New research from Stanford university has demonstrated a promising new take on the lithium metal battery that could increase electric vehicle driving range.
Current electric vehicles, laptops and other rechargeable devices are powered by lithium-ion batteries that commonly use a graphite anode, a heavy and expensive but – until now – a necessary battery component.
Lithium metal batteries offer a lighter option as they replace the graphite with lithium metal which is able to store more energy, which for electric vehicles has the benefit of dramatically increasing driving range or reducing battery weight as less cells are required for the same range.
While lithium metal batteries can store about double the energy of standard lithium-ion batteries, they have inherent stability issues that mean they are unable to hold a charge after just 30 cycles, meaning they are currently only useful as non-rechargeable batteries.
The new research is significant because it uses a new electrolyte materials that allows increased stability and therefore longer cycling, which if made commercially available could mean lithium metal could be used as rechargeable batteries.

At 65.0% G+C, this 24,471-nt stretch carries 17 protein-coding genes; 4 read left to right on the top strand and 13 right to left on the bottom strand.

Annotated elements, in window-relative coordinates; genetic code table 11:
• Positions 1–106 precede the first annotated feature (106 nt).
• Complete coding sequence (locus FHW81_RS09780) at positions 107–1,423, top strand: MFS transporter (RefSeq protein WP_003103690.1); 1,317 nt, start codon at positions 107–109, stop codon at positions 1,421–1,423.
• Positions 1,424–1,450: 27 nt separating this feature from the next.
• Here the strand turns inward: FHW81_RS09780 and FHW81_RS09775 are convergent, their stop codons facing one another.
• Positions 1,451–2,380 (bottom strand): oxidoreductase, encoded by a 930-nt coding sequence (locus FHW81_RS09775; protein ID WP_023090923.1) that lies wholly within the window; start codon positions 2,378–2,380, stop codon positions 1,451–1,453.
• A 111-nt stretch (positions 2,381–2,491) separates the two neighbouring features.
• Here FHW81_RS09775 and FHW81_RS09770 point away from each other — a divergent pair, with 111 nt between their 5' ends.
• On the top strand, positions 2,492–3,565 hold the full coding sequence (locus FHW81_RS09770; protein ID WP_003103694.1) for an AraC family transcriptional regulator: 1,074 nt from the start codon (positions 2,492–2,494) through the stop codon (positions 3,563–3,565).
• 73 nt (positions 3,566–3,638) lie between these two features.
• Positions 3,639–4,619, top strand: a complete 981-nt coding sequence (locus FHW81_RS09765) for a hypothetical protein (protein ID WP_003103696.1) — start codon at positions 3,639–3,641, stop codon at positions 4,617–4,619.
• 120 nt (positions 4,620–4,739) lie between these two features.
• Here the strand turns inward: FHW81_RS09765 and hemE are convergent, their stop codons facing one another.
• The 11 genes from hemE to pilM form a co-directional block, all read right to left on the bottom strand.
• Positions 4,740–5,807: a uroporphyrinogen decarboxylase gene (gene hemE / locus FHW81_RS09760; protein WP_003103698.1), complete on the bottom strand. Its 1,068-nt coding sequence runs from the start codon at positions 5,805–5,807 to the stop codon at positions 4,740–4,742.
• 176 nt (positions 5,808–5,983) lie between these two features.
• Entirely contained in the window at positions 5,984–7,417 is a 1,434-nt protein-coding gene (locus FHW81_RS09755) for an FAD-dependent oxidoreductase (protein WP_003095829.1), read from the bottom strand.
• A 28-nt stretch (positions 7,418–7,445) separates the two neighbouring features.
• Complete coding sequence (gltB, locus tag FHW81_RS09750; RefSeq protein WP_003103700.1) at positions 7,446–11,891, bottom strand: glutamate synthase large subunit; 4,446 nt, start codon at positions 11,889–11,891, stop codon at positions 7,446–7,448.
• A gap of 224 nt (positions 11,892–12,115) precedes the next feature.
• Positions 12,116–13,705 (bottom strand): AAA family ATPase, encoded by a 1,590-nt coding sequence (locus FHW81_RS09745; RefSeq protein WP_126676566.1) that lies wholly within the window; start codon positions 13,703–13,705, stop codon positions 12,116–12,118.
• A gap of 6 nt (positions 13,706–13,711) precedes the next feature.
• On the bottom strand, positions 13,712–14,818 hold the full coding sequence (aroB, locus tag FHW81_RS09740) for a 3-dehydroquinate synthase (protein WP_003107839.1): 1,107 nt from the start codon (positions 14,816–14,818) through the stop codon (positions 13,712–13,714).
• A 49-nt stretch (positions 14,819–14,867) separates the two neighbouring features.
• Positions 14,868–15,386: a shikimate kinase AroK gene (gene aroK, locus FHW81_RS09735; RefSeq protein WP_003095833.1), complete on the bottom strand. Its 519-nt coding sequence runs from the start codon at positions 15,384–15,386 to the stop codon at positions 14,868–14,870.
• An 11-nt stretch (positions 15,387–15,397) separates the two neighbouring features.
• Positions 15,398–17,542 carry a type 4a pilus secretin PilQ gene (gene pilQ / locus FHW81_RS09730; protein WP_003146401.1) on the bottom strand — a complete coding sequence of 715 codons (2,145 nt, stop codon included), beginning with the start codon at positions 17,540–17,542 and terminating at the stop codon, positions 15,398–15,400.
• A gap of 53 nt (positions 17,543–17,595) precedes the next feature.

“Most electric cars run on lithium-ion batteries, which are rapidly approaching their theoretical limit on energy density,” said study co-author Yi Cui, professor of materials science and engineering and of photon science at the SLAC National Accelerator Laboratory in a statement.
“Our study focused on lithium metal batteries, which are lighter than lithium-ion batteries and can potentially deliver more energy per unit weight and volume.”
In a new study published in Nature Energy on Monday, Stanford University researchers describe a novel electrolyte design that radically increases the stability of the lithium metal material potentially making it a serious contender for powering electric vehicles and other devices.
“Lithium metal batteries are very promising for electric vehicles, where weight and volume are a big concern,” said study co-author Zhenan Bao, the K.K. Lee Professor in the School of Engineering in a statement.
“But during operation, the lithium metal anode reacts with the liquid electrolyte. This causes the growth of lithium microstructures called dendrites on the surface of the anode, which can cause the battery to catch fire and fail.”
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